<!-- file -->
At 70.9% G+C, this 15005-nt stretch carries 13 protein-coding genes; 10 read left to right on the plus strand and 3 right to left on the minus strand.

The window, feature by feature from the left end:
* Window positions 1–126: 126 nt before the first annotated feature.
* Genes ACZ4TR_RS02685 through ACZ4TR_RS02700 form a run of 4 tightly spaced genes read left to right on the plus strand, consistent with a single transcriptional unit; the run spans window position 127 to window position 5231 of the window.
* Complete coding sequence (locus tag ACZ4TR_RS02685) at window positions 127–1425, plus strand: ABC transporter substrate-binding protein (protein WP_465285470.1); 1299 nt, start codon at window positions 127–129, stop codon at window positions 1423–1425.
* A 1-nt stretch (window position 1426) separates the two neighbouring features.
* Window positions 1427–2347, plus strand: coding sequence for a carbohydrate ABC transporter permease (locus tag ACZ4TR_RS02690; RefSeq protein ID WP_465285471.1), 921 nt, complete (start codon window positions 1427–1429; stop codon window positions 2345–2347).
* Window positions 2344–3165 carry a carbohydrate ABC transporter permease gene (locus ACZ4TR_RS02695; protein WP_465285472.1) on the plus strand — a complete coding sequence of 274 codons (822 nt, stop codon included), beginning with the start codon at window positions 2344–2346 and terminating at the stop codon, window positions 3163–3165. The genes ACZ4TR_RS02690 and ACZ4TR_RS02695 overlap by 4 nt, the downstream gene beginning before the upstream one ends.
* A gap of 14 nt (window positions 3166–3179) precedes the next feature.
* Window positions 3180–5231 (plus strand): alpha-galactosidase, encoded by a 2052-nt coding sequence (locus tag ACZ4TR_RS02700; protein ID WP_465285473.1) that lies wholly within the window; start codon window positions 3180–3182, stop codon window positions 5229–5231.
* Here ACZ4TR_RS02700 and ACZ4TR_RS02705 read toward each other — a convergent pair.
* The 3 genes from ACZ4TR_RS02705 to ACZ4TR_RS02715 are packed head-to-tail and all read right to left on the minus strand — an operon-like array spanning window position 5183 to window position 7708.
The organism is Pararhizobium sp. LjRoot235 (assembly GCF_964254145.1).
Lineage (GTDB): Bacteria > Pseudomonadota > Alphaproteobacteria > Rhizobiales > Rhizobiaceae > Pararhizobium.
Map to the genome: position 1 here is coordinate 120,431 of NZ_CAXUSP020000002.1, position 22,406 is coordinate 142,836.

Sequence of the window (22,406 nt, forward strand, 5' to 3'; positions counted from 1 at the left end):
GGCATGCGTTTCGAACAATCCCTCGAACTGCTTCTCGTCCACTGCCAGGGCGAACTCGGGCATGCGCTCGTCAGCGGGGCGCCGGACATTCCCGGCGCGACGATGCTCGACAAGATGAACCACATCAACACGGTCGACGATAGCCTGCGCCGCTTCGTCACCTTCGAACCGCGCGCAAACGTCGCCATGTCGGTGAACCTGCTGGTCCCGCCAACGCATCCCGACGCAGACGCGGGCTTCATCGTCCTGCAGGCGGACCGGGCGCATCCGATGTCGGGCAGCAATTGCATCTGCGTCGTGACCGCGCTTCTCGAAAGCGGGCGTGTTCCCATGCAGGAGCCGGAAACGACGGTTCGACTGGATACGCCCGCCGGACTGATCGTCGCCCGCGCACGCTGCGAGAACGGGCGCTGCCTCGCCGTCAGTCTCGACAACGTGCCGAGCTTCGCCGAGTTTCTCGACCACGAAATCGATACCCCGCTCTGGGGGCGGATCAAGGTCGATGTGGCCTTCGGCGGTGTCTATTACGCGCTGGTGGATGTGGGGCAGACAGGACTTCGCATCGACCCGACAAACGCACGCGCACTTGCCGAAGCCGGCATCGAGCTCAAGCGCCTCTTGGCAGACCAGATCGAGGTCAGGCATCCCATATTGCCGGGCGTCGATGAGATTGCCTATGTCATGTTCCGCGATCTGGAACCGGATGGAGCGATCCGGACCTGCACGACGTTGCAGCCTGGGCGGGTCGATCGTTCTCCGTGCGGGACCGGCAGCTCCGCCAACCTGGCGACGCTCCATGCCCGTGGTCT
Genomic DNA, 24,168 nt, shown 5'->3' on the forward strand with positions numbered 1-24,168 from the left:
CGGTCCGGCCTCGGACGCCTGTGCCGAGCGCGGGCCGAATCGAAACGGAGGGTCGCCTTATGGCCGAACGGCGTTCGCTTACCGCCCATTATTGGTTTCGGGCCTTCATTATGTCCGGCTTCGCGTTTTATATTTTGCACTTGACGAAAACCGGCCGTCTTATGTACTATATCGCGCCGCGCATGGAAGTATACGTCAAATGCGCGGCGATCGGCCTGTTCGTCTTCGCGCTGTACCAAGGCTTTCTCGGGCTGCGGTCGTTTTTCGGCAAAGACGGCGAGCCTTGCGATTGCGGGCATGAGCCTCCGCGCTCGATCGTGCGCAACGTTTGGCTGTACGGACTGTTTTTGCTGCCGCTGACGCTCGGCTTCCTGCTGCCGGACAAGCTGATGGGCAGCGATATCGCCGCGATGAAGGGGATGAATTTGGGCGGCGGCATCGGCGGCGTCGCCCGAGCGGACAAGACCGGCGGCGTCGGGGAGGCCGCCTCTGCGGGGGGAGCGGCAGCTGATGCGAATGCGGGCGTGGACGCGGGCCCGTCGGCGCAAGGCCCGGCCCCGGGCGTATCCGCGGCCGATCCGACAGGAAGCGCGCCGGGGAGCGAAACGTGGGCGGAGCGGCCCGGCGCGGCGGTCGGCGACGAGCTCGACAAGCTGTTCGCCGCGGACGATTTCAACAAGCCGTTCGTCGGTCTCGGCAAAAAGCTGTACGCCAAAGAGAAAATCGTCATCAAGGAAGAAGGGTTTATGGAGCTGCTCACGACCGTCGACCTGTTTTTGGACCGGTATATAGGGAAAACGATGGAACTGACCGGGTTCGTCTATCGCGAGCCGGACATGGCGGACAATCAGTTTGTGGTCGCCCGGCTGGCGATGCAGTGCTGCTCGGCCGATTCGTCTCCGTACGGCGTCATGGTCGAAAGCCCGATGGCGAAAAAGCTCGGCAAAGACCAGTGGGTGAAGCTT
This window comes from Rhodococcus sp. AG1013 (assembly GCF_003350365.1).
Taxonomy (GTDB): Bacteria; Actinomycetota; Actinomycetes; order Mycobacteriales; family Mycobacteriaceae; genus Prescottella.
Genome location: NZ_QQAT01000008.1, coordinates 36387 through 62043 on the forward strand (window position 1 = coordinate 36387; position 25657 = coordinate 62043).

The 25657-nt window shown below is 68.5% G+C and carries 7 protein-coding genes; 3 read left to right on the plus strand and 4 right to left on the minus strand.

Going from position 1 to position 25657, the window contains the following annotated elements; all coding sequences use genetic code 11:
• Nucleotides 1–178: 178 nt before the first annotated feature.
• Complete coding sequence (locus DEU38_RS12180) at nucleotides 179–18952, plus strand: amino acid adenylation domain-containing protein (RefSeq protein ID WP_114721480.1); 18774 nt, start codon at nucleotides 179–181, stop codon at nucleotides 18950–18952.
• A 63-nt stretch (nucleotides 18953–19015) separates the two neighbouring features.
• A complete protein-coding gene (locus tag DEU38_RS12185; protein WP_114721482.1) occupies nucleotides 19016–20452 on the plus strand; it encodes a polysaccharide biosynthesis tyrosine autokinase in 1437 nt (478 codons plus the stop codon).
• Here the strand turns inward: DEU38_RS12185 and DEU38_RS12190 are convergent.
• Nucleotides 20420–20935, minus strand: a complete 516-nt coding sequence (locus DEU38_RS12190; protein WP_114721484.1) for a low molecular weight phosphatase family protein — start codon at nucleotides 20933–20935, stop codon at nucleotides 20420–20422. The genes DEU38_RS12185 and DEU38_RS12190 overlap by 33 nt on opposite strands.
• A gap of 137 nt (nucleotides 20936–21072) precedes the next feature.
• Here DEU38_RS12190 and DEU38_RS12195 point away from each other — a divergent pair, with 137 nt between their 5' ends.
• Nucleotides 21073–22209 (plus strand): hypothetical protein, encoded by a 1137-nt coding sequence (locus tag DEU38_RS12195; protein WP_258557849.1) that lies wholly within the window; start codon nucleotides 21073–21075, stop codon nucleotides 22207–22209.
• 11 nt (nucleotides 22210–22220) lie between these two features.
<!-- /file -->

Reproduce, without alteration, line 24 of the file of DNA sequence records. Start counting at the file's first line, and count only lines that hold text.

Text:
Going from position 1 to position 25657, the window contains the following annotated elements; all coding sequences use genetic code 11: